Mayor Lori Lightfoot has a lot to celebrate.
She’s becoming the first black woman and lesbian to serve as the “boss” of Chicago after overwhelmingly winning the April election by margins that would make any politician feel on top of the world.
But the honeymoon might not last long.
That’s because Lightfoot will confront a host of enormous problems that will require immediate attention and unpopular decisions. How she handles those problems could affect the taxpayers’ wallets, the city’s reputation and her grip on political power.
The solutions to these problems are open questions, but they could carry consequences for her four years in office and the city’s future.
Here’s a rundown of some of those problems and what’s at stake for taxpayers and Lightfoot.
Lightfoot takes office just days before the Memorial Day weekend, when the city’s violence begins to draw more attention with the warming weather.
“Whatever happens this summer will be her first test to reduce violence,” said a former top aide in Rahm Emanuel’s administration, who asked to remain anonymous to avoid being perceived as speaking for the outgoing mayor.
It’s probably not surprising that one of the first city officials to meet with Lightfoot after her election victory was Chicago Police Superintendent Eddie Johnson, who will undoubtedly be front and center for the Lightfoot administration this summer.
And it might be even less surprising that Chicago’s violence came up during a recent meeting at the White House between Lightfoot and Ivanka Trump, whose father isn’t shy about throwing an unflattering national spotlight on the city’s shootings.
When you look at the numbers, violent crime was down during the first four months of the year compared to the same time period last year, according to recently released figures from the Chicago Police Department.
From Jan. 1 to April 20, there were 136 murders, a 10% drop from last year. And shootings were down 8% this year at 541, according to police data. Overall crime in the city fell by 9%.
But the actual crime rate doesn’t trump the public’s perception, said the former Emanuel official, adding that if things look bad, people will believe they are bad, and that can be a tough narrative to fight.
The city’s horrible financial shape
Where to begin?
Lightfoot’s team will immediately have to tackle a shortfall in next year’s budget that is estimated to be more than $750 million, according to Laurence Msall, president of the Civic Federation, a fiscal watchdog group. Lightfoot said last week the budget shortfall she’s inheriting is much worse, though she wouldn’t give a number.
Whatever the case, punting on making tough decisions to close that deficit will only make matters worse.
“The longer you wait, the more expensive the problem gets,” Msall said.
The options for balancing the 2020 budget aren’t great, either. There’s a lot of political risk in asking taxpayers to pay more, especially for two of City Hall’s huge cash generators.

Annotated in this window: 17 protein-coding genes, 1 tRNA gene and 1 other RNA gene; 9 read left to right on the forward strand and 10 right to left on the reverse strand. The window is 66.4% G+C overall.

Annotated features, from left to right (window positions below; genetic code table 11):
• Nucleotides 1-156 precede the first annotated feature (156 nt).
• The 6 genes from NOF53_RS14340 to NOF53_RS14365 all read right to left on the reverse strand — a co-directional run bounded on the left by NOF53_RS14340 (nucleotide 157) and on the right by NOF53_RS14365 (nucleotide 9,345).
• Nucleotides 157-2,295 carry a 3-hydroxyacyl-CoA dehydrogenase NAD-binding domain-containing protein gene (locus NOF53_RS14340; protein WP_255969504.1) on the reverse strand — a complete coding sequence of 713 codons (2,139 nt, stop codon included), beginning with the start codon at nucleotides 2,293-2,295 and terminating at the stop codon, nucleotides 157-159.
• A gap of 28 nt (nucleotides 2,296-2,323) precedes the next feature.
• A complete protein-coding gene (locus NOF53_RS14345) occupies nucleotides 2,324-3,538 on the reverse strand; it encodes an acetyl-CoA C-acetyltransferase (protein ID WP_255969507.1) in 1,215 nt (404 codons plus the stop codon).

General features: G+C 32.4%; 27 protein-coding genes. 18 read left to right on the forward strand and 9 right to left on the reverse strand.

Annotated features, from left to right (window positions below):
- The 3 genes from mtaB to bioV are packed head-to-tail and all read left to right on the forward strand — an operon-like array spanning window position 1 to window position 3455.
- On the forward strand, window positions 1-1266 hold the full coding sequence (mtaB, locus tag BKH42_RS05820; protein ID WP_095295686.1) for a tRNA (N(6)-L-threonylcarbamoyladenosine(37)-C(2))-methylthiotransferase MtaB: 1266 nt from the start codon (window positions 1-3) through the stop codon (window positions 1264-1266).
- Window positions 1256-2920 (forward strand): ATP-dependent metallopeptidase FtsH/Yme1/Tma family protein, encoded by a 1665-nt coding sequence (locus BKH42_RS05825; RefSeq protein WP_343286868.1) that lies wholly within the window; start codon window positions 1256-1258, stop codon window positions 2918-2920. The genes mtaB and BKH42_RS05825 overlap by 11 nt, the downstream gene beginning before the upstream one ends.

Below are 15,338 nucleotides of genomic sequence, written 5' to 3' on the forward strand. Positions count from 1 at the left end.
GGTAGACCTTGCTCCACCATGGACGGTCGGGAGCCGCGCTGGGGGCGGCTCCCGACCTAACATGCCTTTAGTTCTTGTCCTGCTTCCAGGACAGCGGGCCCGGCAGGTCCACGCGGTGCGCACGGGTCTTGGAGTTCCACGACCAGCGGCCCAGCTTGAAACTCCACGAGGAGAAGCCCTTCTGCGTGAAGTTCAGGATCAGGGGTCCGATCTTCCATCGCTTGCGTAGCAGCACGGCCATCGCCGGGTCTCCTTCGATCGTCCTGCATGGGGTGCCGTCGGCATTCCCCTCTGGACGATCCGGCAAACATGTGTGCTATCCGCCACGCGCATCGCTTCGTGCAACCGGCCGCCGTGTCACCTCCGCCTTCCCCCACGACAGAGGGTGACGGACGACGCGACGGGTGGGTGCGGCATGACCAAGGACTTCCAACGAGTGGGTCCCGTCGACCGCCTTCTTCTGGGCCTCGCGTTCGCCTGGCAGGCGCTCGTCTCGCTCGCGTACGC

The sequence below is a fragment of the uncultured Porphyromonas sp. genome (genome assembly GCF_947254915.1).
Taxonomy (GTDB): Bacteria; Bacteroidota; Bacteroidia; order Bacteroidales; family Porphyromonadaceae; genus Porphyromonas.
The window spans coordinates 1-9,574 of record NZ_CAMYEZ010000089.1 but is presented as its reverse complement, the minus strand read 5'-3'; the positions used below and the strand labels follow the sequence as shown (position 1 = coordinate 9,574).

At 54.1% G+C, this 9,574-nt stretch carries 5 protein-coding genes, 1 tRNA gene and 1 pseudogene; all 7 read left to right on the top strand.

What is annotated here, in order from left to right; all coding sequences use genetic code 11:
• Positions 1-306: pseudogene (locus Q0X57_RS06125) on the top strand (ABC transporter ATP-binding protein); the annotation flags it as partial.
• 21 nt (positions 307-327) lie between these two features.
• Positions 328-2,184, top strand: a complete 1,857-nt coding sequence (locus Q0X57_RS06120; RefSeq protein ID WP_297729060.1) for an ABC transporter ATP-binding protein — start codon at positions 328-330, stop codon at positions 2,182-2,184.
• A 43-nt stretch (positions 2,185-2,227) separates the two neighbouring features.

Chicago residents are experiencing “property tax fatigue,” Msall said, after Emanuel pushed through a record hike in 2015 to help shore up the city’s underfunded pensions for police and firefighters. Msall also noted that the Chicago housing market remains relatively flat and hasn’t rebounded to pre-Great Recession levels.
The other big tax is the sales tax, and that’ll be a tough sell since city residents already face one of the highest sales tax rates in the nation.
“There’s going to be a need for more creativity” when it comes to finding revenue, Msall said.
Crunch time in Springfield
Lightfoot’s already in a tough spot, fiscally speaking, and getting help from state lawmakers right now might be dicey.
Some big bills are sucking up a lot of oxygen in the capitol, such as Democratic Gov. JB Pritzker’s signature plan to overhaul the state’s flat tax rate before the legislature adjourns on May 31. That’s just a little over a week after Lightfoot’s swearing in, giving her little time to seek help from lawmakers if she chooses to do so.
But even if lawmakers pass measures that would add revenue to the city’s coffers, such as a plan to legalize recreational marijuana and approve a city-run casino that has eluded Chicago mayors Richard M. Daley and Emanuel, City Hall won’t be seeing the dollar bills stacking up immediately. It will take years for those plans to come to fruition.
“It takes, what, five years to build a casino?” said the former Emanuel official.
But even bigger than the budget shortfall are the continuing problems with the city’s massively underfunded pensions, which will become worse under Lightfoot’s watch.
The amount of money the city is required to pay into the pensions will jump by an eye-popping $1 billion by 2023, which will be Lightfoot’s third year in office. If Lightfoot wants to make changes to that payment schedule — or any pension changes — those would need approval from Illinois’ legislature and the governor.
“That is an enormous increase, especially if you want to pursue a property tax and sales tax increase to pay for it,” Msall said.
Everyday at City Hall presents a new set of unforeseeable problems, and that can wipe out an administration’s bandwidth to tackle its big agenda if it’s not properly staffed.
“The day you go in, there’s going to by 500 things thrown at you,” said the former Emanuel official. “All of these issues get thrown at you and you have less time with the big issues.”
Hunter Clauss is a digital editor who writes the station’s daily newsletter, The Rundown. You can follow him at @whuntah.